Joint press release issued by:
Logo: Federal Ministry for Economic Cooperation and Development Logo of the United Nations Children's Fund (UNICEF)

Four years of war in Syria – there must be an end to the people's misery

Protected area for Syrian refugee children and families in Jordan. The centre is run by Jordanian NGOs with support by UNICEF and financial help by the German government.

16.03.2015 |

Berlin – German Development Minister Gerd Müller and Christian Schneider, Managing Director of UNICEF Deutschland, have called attention to the desperate ongoing situation of the people in the region and, in particular, to the precarious conditions for displaced children. According to official figures, more than 10,000 children have already lost their lives in this conflict.

The Syrian civil war is now in its fourth year and has led to the biggest humanitarian crisis of the last two decades. "I can only repeat, we must not turn our backs on the Syria crisis," German Minister Müller insisted. "More than seven million children in Syria and its neighbouring countries have been affected by this tragedy. They are innocent victims of this war and need our help; they need food and medical care. At the same time, however, they need to be given prospects for the future. We must see to it that these children and young people do not become a lost generation. For they are the ones who will rebuild Syria once this conflict is over. Next week, I will visit the region and see for myself how German support for Syrian and Palestinian refugees is being implemented in Lebanon and along the Turkish-Syrian border. The situation is grave across the entire region and there is still an urgent need for rapid, practical assistance that is tailored to the concrete needs of the people."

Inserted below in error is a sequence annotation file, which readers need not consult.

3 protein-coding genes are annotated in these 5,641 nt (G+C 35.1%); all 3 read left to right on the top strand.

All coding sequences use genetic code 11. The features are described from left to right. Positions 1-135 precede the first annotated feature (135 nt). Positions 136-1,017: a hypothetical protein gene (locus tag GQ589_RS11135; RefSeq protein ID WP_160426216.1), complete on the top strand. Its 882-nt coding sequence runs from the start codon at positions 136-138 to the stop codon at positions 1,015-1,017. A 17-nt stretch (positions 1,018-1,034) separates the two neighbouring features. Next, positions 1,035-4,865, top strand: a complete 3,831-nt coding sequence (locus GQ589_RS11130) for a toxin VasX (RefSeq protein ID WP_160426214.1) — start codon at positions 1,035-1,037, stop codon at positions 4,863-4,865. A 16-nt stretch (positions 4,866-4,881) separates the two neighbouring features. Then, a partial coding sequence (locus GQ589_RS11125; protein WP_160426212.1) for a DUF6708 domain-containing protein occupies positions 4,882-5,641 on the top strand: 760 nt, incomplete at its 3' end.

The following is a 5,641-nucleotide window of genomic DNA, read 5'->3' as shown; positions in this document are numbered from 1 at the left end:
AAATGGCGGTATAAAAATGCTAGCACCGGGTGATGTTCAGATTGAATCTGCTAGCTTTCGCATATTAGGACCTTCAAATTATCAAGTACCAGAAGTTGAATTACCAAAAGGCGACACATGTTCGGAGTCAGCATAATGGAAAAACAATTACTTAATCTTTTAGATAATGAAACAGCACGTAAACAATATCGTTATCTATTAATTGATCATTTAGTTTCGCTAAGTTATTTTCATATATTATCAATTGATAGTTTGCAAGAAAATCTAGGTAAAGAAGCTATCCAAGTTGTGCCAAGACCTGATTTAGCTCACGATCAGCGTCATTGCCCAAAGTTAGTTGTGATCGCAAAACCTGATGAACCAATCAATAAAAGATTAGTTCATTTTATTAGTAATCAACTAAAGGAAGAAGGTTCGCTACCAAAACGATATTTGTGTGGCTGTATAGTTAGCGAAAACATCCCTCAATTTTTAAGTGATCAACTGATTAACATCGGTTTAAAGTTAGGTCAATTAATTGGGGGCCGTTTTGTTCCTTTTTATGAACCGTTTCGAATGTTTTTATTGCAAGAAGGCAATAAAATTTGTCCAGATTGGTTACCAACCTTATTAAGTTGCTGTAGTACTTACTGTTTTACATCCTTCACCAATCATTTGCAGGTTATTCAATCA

"For four years now, the children have been hit by the full brunt of this cruel conflict," said Christian Schneider, Managing Director of UNICEF Deutschland. "The younger ones have never experienced anything other than violence and displacement. Just recently, in Lebanon, I saw for myself how unbearable the mental anguish has become for the children in the region. Ever since this humanitarian crisis began, the German government has been a reliable partner for UNICEF, helping us to help these children by providing psychosocial support and emergency schools. Two million Syrian refugee children along with poor families in host communities in all of Syria's neighbouring countries need sustained support. Only then can the young people of this region, who have lost everything to the war during a critical period of their lives, grow up to become a generation that is capable of shaping a peaceful future."

Germany is the second largest donor for UNICEF in the Syria crisis after the USA. The BMZ works closely with UNICEF to improve the lives of children and young people. The BMZ has made more than 140 million euros in special funding available to UNICEF to respond to the Syria crisis.

"UNICEF is one of our most important partners in the region," Federal Minister Müller said. "We want to ensure that support is coordinated in a professional manner and that humanitarian assistance and long-term support to develop infrastructure for the many refugees are linked closely together. We need to embrace innovative methods in order to properly assist the refugees and the host communities in neighbouring countries. Turkey, Jordan, Lebanon, Iraq and Egypt have been put under great strain by the endless stream of refugees. The willingness to help is increasingly being tested to its limits."

In June 2014, UNICEF and Lebanon's Ministry of Education initiated the RACE programme (Reaching all Children with Education). It is a best practice example of how to link emergency relief and transitional development cooperation. Germany is funding roughly 80 per cent of the programme with a contribution of 34 million euros. This will allow roughly 1,000 state-run schools in Lebanon to offer primary education to some 100,000 children.

In addition, the German government is contributing 4.1 million euros to a polio immunisation programme run by UNICEF and WHO. Under this programme, 25 million children in Syria and its neighbouring states, Lebanon, Jordan, Iraq, Turkey and Egypt, are to be vaccinated against polio.

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